Exchange at Chilllwack, "Larger
yields, uniform seed varieties, better
quality, proper sorting and grading
and cooperative marketing are aome
ot the essentials to success. Our best
Highland potatoea rank well with the
Ashcrofts, but owing to improper
marketing and lack of the essentials
above named, our potatoes sell $10 a
ton under the Ashcrofts, making the
prlcea which we are receiving below
where'there is a profit to the grower.
It haa been proved to be a big mistake for growers to plant their whole
farm In potatoea one year, and nothing for tlie next two or three years,
but by planning a crop rotation which
will Include a few acres of choice
quality, maximum yields will be obtained and prices are not apt to sag-
below a level where there will be a
proflt to the grower."
CAL1FORNIAN  POTATOES
Ottawa Authorities Declare Quarantine to Take Effect at Once
News that a quarantine has been
declared to take effect at once by the
federal government against all potatoes from California- waa received on
Monday at the offloe ot the fruit inspector. ■ News had previously been
conveyed to Victoria to Chief Inspector Thomas Cunningham,: who from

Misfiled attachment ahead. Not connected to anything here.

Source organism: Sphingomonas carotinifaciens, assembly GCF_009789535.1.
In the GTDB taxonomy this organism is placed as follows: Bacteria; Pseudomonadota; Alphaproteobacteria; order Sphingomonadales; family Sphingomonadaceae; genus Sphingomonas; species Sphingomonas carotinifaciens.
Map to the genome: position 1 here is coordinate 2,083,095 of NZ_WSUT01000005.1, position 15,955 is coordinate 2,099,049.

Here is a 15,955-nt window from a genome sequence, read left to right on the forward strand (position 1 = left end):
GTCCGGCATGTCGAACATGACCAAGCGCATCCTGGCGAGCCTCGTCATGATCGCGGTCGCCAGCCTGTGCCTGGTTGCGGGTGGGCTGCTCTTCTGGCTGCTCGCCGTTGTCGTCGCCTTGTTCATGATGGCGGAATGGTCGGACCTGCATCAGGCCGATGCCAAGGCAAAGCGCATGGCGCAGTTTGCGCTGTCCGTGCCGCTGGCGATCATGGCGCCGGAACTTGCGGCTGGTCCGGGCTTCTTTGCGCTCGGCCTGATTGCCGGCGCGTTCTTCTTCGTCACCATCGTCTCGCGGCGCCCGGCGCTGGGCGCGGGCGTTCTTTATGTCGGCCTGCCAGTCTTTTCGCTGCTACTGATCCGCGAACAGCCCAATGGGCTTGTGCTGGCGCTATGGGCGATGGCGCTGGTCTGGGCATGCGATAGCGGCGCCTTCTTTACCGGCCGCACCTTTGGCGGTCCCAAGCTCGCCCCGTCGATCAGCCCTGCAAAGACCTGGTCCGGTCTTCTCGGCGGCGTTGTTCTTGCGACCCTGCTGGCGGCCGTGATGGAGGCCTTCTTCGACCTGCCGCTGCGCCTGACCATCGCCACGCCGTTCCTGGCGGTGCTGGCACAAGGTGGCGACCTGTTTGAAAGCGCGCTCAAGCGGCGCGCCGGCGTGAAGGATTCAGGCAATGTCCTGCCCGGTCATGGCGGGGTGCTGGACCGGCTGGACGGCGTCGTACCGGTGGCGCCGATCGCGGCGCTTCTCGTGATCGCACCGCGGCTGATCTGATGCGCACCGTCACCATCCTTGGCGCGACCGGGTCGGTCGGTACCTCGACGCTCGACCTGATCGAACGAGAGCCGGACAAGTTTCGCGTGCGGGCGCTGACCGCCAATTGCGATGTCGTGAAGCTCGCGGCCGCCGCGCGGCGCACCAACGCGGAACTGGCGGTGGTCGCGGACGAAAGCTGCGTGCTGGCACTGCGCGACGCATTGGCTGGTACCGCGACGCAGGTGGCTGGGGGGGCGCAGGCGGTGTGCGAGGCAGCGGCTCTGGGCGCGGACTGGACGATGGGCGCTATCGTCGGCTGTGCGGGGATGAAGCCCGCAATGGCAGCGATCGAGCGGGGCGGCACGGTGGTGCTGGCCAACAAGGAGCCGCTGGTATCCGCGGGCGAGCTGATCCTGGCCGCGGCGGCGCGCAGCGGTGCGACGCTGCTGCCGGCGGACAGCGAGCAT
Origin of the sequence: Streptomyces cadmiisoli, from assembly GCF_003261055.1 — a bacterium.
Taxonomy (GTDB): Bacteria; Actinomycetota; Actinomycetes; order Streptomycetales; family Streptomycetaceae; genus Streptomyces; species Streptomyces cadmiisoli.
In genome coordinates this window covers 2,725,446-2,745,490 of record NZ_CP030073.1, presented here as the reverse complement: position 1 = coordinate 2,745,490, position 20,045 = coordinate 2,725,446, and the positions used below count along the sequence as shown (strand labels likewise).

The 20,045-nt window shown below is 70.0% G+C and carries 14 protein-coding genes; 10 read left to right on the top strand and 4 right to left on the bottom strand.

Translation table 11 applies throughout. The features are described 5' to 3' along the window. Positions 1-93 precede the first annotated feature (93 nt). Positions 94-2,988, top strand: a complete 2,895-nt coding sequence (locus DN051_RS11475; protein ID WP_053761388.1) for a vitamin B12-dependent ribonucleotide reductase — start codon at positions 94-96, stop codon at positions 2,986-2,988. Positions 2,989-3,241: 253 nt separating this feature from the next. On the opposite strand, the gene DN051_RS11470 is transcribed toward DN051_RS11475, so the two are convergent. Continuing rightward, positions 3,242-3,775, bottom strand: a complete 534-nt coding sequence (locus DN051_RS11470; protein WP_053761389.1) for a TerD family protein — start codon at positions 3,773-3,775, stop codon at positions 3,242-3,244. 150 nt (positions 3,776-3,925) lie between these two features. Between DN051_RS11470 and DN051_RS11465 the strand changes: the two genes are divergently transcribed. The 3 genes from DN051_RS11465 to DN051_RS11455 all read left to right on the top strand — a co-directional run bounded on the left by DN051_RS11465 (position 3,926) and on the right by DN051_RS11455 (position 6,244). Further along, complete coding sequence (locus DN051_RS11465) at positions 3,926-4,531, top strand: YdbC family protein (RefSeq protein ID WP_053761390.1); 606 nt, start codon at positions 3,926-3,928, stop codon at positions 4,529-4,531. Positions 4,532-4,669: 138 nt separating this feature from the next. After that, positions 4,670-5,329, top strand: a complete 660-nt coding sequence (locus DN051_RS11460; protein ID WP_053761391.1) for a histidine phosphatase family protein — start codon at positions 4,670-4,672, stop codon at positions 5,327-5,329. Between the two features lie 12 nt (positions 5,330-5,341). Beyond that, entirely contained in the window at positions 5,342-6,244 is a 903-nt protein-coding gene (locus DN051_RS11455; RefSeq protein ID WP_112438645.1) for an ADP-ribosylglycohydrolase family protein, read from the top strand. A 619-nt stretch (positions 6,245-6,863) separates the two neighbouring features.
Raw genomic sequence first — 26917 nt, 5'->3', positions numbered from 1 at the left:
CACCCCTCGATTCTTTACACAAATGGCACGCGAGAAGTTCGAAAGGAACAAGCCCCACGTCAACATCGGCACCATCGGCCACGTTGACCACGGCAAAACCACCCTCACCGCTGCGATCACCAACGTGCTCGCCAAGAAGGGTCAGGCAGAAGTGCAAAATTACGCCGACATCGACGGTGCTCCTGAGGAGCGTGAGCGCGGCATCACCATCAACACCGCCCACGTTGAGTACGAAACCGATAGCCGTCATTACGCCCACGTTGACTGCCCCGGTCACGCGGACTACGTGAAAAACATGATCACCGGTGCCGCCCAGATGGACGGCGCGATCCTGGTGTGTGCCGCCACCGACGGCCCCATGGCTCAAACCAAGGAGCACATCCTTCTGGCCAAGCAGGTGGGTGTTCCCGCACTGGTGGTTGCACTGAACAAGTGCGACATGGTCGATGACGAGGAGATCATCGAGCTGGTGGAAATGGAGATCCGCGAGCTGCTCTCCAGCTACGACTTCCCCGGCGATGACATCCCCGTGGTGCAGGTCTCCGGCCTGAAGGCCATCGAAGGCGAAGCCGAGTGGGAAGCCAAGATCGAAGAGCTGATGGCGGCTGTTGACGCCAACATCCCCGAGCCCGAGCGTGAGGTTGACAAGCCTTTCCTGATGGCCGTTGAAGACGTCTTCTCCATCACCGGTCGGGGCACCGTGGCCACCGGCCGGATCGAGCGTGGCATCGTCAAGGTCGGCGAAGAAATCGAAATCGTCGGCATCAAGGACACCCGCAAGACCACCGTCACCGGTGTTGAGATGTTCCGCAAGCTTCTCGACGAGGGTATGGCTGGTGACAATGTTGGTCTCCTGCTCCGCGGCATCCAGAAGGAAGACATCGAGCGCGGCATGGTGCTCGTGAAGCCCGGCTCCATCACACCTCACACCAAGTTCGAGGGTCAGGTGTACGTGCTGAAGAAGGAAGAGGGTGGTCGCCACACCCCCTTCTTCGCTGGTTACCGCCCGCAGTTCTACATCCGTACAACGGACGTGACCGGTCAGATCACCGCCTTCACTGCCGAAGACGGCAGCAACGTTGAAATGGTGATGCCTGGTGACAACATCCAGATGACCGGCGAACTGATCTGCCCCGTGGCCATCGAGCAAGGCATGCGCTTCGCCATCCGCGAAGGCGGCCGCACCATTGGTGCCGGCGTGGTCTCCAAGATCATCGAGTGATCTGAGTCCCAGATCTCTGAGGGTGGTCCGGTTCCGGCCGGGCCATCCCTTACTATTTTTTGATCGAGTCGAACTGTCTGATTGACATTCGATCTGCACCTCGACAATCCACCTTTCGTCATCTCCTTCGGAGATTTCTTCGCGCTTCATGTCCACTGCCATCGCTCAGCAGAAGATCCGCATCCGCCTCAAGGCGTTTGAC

his bed in St. Joseph's hospital had
kept up the campaign to secure the
quarantine order. The order prohibiting tlte importation of potatoes from
California la due to the reports that
the crop now being harvested ln Lower California Is badly infected -with
potato tuber worm, one of the most
devastating diseases which affect the
potato, family. -Not only would the
Infected potatoea prove costly and
wasteful to the housewife, but the Infection from the discarded portions
and the garbage heaps would place
the looal potato In great danger, The
worms turn Into pwths within a few
daya of hatching and would he able
to "hatch out fresh crops of worms
and moths hy the time the local crops
were ready for gathering. The State
of Washington had previously declared a quarantine against potatoes
from the sister state.
Eggs at Bed Rock Prices-
Price of Potatoes
Wffl-JUse
Apples Selling Slowly—No
More Local Supplies